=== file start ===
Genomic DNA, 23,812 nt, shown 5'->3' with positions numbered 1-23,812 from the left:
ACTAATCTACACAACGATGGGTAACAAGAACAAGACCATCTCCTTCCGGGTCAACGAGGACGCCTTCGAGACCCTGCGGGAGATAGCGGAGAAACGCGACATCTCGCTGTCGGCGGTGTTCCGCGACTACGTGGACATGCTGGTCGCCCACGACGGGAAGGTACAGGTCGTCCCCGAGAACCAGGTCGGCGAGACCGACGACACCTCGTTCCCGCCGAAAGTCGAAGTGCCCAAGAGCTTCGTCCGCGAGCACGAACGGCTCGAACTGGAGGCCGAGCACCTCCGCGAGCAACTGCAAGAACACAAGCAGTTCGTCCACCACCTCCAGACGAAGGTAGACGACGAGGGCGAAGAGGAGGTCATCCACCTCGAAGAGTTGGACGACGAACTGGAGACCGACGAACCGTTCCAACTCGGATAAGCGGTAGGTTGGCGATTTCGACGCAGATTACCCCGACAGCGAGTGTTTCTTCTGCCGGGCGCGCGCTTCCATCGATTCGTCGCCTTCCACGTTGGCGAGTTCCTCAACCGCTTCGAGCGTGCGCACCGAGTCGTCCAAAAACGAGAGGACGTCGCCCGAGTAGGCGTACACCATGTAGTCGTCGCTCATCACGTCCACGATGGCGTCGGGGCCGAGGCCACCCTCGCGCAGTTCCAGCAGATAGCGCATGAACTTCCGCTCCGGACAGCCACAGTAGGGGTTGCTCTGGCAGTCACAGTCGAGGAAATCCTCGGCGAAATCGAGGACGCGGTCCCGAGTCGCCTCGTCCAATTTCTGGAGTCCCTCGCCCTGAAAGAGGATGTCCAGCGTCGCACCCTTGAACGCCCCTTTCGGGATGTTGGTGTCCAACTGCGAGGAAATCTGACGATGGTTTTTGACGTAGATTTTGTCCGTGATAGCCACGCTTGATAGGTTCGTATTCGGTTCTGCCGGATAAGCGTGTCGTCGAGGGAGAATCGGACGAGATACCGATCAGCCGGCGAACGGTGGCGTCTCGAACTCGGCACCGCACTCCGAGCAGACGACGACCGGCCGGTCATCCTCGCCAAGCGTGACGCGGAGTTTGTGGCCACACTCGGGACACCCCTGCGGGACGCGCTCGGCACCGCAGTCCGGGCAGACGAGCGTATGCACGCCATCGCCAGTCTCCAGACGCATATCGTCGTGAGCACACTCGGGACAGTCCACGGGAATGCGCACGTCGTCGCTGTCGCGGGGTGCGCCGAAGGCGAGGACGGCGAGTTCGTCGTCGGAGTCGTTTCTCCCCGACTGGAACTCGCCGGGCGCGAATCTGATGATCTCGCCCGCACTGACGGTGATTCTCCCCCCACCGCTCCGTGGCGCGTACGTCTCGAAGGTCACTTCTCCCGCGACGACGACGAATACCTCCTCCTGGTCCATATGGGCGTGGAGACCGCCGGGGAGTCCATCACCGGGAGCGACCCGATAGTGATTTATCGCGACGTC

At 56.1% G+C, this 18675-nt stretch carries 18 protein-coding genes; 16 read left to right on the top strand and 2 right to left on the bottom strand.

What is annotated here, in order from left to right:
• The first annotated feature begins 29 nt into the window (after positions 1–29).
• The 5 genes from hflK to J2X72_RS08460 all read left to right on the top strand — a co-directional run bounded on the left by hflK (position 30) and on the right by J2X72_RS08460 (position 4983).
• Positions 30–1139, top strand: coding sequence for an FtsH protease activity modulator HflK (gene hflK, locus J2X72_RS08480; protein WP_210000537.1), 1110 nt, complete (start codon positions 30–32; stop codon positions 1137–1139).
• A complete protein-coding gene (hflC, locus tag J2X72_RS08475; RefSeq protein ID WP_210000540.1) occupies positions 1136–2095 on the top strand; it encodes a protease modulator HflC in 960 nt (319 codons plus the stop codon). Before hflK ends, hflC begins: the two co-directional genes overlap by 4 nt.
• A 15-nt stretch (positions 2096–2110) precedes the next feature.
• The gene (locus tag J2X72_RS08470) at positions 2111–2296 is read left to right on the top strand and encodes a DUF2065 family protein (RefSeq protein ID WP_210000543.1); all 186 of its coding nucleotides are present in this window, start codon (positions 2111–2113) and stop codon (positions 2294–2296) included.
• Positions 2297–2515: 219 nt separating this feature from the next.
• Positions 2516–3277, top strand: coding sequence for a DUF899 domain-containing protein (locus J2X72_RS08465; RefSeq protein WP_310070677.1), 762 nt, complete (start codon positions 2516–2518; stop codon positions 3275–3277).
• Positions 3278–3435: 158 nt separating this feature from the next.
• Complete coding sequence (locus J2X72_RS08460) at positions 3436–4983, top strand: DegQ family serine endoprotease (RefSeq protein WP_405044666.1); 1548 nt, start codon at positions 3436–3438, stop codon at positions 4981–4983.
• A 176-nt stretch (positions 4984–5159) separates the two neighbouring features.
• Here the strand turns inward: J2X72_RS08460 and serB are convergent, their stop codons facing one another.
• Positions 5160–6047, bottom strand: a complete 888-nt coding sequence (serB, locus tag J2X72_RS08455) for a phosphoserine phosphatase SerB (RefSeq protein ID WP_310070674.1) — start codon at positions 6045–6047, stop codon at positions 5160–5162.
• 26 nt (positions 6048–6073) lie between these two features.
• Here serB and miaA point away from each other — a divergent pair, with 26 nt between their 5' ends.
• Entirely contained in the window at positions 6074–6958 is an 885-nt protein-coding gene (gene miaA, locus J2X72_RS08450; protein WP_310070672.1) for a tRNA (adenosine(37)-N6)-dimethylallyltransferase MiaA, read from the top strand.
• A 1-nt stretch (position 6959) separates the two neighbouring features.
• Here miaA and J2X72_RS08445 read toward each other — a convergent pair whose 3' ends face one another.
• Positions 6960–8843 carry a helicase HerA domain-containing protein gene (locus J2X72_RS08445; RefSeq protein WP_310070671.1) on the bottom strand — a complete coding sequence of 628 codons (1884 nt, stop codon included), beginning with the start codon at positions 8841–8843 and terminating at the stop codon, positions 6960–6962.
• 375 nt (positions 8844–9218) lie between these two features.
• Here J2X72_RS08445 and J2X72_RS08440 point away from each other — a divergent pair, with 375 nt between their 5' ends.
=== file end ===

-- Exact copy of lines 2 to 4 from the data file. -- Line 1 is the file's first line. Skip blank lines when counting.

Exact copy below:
ACTAATCTACACAACGATGGGTAACAAGAACAAGACCATCTCCTTCCGGGTCAACGAGGACGCCTTCGAGACCCTGCGGGAGATAGCGGAGAAACGCGACATCTCGCTGTCGGCGGTGTTCCGCGACTACGTGGACATGCTGGTCGCCCACGACGGGAAGGTACAGGTCGTCCCCGAGAACCAGGTCGGCGAGACCGACGACACCTCGTTCCCGCCGAAAGTCGAAGTGCCCAAGAGCTTCGTCCGCGAGCACGAACGGCTCGAACTGGAGGCCGAGCACCTCCGCGAGCAACTGCAAGAACACAAGCAGTTCGTCCACCACCTCCAGACGAAGGTAGACGACGAGGGCGAAGAGGAGGTCATCCACCTCGAAGAGTTGGACGACGAACTGGAGACCGACGAACCGTTCCAACTCGGATAAGCGGTAGGTTGGCGATTTCGACGCAGATTACCCCGACAGCGAGTGTTTCTTCTGCCGGGCGCGCGCTTCCATCGATTCGTCGCCTTCCACGTTGGCGAGTTCCTCAACCGCTTCGAGCGTGCGCACCGAGTCGTCCAAAAACGAGAGGACGTCGCCCGAGTAGGCGTACACCATGTAGTCGTCGCTCATCACGTCCACGATGGCGTCGGGGCCGAGGCCACCCTCGCGCAGTTCCAGCAGATAGCGCATGAACTTCCGCTCCGGACAGCCACAGTAGGGGTTGCTCTGGCAGTCACAGTCGAGGAAATCCTCGGCGAAATCGAGGACGCGGTCCCGAGTCGCCTCGTCCAATTTCTGGAGTCCCTCGCCCTGAAAGAGGATGTCCAGCGTCGCACCCTTGAACGCCCCTTTCGGGATGTTGGTGTCCAACTGCGAGGAAATCTGACGATGGTTTTTGACGTAGATTTTGTCCGTGATAGCCACGCTTGATAGGTTCGTATTCGGTTCTGCCGGATAAGCGTGTCGTCGAGGGAGAATCGGACGAGATACCGATCAGCCGGCGAACGGTGGCGTCTCGAACTCGGCACCGCACTCCGAGCAGACGACGACCGGCCGGTCATCCTCGCCAAGCGTGACGCGGAGTTTGTGGCCACACTCGGGACACCCCTGCGGGACGCGCTCGGCACCGCAGTCCGGGCAGACGAGCGTATGCACGCCATCGCCAGTCTCCAGACGCATATCGTCGTGAGCACACTCGGGACAGTCCACGGGAATGCGCACGTCGTCGCTGTCGCGGGGTGCGCCGAAGGCGAGGACGGCGAGTTCGTCGTCGGAGTCGTTTCTCCCCGACTGGAACTCGCCGGGCGCGAATCTGATGATCTCGCCCGCACTGACGGTGATTCTCCCCCCACCGCTCCGTGGCGCGTACGTCTCGAAGGTCACTTCTCCCGCGACGACGACGAATACCTCCTCCTGGTCCATATGGGCGTGGAGACCGCCGGGGAGTCCATCACCGGGAGCGACCCGATAGTGATTTATCGCGACGTC

At 56.1% G+C, this 18675-nt stretch carries 18 protein-coding genes; 16 read left to right on the top strand and 2 right to left on the bottom strand.

What is annotated here, in order from left to right: